Symbols are a strange thing. It’s funny how some particular symbols seem to start appearing in your life. Perhaps they were all the time and you just start noticing them or perhaps they have just started gathering like birds flocking together. As Carl Jung says in ‘Man and his Symbols’: “As a plant produces its flower, so the psyche creates its symbols.” (p53)
In my case, the symbol appearing in my life recently and calling for my fervent attention is the hummingbird.
I first noticed it when I was shopping in London in April. It always interests me what draws you to particular clothes: the style, patterns and symbols that attract us at any point in time. I was drawn to a scarf with hummingbirds dotted all over it. I wore it like a talisman as I travelled around the UK, a piece of comfort I wrapped around me at a time of transience and changing environments.
I went to the British Museum and of all the wondrous antiquities and images and amid millions of objects in the Enlightenment Room, I fall in love with a tiny stuffed hummingbird sitting proudly on a perch in a glass cabinet. My image of the bird somehow sums up a whole day and the entire trip. I know not why and wonder again at how we are drawn to one image, one object amid so many, that resonates and sings to our soul.
Suddenly hummingbirds are everywhere: they are a recurring symbol in the book I am reading, Tracy Chevalier’s ‘The Last Runaway’; they pop up as a key symbol front and centre in a visual in one of Susannah Conway’s lessons in the e-course I am doing, ‘Journal Your Life’; I am reading about the hummingbird, then go to twitter and up pops @HumbirdsSong; I go to a student graduation and one of the Aboriginal students I talk to has the personal totem of a hummingbird and a gorgeous hummingbird tattoo on her forearm; I notice there are hummingbirds on the box where I hold my scarves; I pick up a birthday card for a friend and the brand is Papyrus, with the symbol of, yes, the hummingbird.
The card is the first clue and the first time I read anything of the symbolism or legend. It says brightly in a greeting card kind of way:
Legends say that hummingbirds float free of time, carrying our hopes for love, joy and celebration. The hummingbird’s delicate grace reminds us that life is rich, beauty is everywhere, every personal connection has meaning and that laughter is life’s sweetest creation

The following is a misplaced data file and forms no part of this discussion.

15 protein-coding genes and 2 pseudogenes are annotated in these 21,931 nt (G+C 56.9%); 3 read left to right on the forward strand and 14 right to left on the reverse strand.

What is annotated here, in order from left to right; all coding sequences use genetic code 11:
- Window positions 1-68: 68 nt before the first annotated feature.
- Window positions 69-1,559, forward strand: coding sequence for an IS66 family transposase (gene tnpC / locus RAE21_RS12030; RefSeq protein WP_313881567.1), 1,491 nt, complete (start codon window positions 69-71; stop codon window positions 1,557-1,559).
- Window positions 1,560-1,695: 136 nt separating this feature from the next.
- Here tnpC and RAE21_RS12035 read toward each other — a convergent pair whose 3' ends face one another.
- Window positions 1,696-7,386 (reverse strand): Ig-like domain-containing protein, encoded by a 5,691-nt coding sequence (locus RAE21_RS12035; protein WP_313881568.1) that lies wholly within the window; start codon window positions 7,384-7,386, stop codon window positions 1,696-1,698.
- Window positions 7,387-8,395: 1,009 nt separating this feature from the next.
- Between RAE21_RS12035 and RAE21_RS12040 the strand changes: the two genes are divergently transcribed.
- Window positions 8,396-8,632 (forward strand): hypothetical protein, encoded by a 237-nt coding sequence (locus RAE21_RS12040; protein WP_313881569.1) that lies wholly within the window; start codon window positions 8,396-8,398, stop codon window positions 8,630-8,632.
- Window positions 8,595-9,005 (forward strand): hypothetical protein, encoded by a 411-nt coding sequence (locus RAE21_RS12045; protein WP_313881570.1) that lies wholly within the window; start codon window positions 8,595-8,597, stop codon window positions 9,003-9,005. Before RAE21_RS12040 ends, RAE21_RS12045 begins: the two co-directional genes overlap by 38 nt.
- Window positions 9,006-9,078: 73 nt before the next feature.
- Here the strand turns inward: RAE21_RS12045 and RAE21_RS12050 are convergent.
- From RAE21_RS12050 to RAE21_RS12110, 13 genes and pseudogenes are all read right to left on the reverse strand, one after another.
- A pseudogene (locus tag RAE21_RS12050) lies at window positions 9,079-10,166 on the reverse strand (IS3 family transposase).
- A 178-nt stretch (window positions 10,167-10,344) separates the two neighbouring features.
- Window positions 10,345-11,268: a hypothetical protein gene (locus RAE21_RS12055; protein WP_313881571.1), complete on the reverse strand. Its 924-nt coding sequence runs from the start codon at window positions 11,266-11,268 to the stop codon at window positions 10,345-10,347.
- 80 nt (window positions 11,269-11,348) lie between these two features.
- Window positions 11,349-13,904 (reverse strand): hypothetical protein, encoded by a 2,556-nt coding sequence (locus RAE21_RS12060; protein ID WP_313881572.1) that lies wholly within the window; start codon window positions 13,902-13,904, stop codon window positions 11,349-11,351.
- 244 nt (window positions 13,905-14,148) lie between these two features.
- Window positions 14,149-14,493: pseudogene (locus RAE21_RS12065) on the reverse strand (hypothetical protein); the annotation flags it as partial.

It’s a lead that I value and I look further and find the following about the hummingbird as a spirit animal, totem and personal symbol:
The hummingbird spirit animal symbolizes the enjoyment of life and lightness of being. Those who have the hummingbird as a totem are invited to enjoy the sweetness of life, lift up negativity wherever it creeps in and express love more fully in their daily endeavors. This fascinating bird is capable of the most amazing feats despite its small size, such as traveling great distances or being able to fly backwards. By affinity with the hummingbird, those who have this bird as totem may be encouraged to develop their adaptability and resiliency while keeping a playful and optimistic outlook.
I search further and read more about the hummingbird. It is so perfectly the symbol for me and especially my time right now. All the messages ring true:
Being present and enjoying life:
It is a reminder that life is meant to be savoured. It is about being more present and bringing playfulness and joy into your life. It’s about exposing yourself to more joy and showing love. “The hummingbird’s wisdom carries an invitation to take part in and draw to you life’s sweetness, like you would drink the nectar of your own flower.” (from Hummingbird Spirit Animal)
Taking time to draw strength from within:
The hummingbird is a reminder that “the sweetest nectar is within” (from Hummingbird Animal Totem). It’s a reminder to look at how we are gaining and expending our energy and whether there is any frittering away of energy on needless worry. It’s about the need to take time to recharge from within, knowing you have the resources to take you forward to meet any challenges.
Resilience and adaptability:
The hummingbird is “the bird of the impossible“. It can fly backwards; it can fly over 2000 miles; its wings make the symbol of infinity as it flies. It is a symbol of resilience, of tirelessness, of being adaptable to a situation that is a bit more demanding than usual. It symbolises that difficulties can be overcome and how this might occur:
The only bird able to fly backwards, the Hummingbird guides us back to our past, showing us that we must not dwell on it and that we need to move joyfully forward, showing us the power of discipline and will-power, the ability to do anything we wish in our lives. It teaches us fierce independence. Recovering lost parts of ourselves enables us to become healthily independent.
These themes connect into a powerful message to carry with me. I wear a little hummingbird to keep me connected to this wise energy.
What are you noticing and what are the symbols saying to you?